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Consulate General (Recife)

Volume 536: debated on Friday 25 November 2011

I wish to update the House on recent changes to the Foreign and Commonwealth Office’s overseas network. The Foreign Secretary said in the House on 11 May, Official Report, column 1165, that there will be no strategic shrinkage of Britain’s diplomatic influence overseas. He announced plans for the opening of up to six new embassies and seven new consulates general in emerging powers, including in Recife, Brazil. We are further strengthening our network by sending more diplomats to a total of 22 countries. The Foreign Secretary made clear in a speech in London on 8 September that he intends to strengthen the long-term capability and international effectiveness of the Foreign and Commonwealth Office, and to improve our country’s capacity to pursue effective foreign policy for decades to come.

So I am pleased to confirm to Parliament the inauguration on 28 November of a British consulate general in Recife in north-east Brazil. The consulate general will open up opportunities for Britain in this gateway city to the dynamic north-east of the country. There are existing British interests in the region’s petrochemical industry, and growing co-operation in education and culture. An expanded presence on the ground will enable Britain to increase co-operation in a range of areas.

North-east Brazil is currently the most economically dynamic region in the country. Pernambuco State, of which Recife is the capital, is leading the regional charge, with 8.4% GDP growth in 2010. The whole region has a population of 50 million. Over the last eight years north-east Brazil has undergone an intensive economic diversification process. To sustain growth, the region needs to invest heavily in infrastructure and other areas where the UK can offer expertise.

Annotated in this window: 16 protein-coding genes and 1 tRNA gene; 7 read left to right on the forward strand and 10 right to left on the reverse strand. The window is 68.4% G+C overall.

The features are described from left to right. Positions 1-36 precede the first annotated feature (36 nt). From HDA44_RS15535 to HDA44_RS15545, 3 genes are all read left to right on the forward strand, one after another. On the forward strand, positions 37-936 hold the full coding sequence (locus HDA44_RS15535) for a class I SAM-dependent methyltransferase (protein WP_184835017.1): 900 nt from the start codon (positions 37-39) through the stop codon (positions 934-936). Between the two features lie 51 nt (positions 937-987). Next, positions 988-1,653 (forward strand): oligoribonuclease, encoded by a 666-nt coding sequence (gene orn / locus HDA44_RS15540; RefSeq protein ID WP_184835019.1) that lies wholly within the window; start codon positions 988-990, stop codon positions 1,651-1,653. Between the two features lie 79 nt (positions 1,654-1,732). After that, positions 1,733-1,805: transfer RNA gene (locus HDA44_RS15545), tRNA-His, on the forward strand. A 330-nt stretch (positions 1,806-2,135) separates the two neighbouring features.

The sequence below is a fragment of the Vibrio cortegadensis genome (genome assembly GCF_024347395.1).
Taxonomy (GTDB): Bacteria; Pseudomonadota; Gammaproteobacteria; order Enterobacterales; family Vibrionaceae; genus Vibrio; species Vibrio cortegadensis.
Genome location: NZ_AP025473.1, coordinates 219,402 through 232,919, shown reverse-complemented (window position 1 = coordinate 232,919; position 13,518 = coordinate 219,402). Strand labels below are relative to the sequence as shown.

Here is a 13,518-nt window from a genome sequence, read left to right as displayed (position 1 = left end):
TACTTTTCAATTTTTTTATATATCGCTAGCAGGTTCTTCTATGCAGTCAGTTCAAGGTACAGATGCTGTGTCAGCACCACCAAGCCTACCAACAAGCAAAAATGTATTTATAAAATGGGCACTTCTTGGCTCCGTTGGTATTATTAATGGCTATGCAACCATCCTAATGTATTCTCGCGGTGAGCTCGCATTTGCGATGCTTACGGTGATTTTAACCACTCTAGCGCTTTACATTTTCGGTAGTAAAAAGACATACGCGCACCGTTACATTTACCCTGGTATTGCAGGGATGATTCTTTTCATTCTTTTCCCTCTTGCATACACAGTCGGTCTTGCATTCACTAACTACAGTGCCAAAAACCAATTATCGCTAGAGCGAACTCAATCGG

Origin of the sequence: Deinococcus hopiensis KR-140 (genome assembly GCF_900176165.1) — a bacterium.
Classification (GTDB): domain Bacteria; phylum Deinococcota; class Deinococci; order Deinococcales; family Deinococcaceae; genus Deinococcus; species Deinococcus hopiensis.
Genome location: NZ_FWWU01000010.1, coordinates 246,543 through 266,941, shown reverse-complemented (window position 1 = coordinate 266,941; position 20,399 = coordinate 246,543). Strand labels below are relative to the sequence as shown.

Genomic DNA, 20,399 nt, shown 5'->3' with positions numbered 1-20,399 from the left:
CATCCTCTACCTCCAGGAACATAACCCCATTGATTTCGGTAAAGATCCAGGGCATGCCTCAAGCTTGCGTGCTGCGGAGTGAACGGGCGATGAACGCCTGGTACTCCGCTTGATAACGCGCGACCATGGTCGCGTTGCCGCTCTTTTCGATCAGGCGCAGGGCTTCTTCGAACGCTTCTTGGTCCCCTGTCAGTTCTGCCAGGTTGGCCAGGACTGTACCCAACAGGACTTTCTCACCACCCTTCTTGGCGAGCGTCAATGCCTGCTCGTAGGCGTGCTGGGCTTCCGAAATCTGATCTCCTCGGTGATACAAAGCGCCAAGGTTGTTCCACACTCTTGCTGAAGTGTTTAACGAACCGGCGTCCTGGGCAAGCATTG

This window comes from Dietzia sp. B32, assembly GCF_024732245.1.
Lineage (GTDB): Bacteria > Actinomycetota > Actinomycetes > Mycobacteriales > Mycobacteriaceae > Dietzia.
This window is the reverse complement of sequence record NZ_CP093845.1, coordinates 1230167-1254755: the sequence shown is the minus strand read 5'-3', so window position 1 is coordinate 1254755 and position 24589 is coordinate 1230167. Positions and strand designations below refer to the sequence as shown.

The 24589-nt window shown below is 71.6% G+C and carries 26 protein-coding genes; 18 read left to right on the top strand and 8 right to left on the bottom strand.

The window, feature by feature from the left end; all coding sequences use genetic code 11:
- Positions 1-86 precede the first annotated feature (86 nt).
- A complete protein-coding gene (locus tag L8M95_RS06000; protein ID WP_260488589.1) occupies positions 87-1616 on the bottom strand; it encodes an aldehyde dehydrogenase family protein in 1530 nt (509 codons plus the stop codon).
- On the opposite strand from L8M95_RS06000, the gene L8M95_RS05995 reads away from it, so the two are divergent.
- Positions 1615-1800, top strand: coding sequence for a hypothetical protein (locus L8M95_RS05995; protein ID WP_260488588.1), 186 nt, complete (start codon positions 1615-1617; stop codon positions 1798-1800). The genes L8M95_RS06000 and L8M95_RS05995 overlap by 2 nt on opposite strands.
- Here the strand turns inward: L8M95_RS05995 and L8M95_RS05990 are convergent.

The United Kingdom first had a diplomatic presence in Recife as early as 1808. The consulate general will be a considerable upgrade from the small consulate and British Council office in the city and is part of our conscious diplomatic advance in Latin America. We are putting more staff on the ground to expand co-operation on trade and investment, science and innovation and cultural links, as well as to strengthen our consular service in Brazil.

As the Foreign Secretary said in the House on 11 May, the strength of our embassy network is a signal to the world of our engagement and commitment to international peace and security. By strengthening Britain's diplomatic network in Brazil, we will ensure that the UK has the necessary reach and capacity to respond quickly and effectively when British companies need our assistance or British nationals are in danger. The extension and strengthening of our global diplomatic network, with staff who have the necessary abilities and diplomatic skills, are key objectives of this Government and the Foreign and Commonwealth Office have made funding these goals a priority.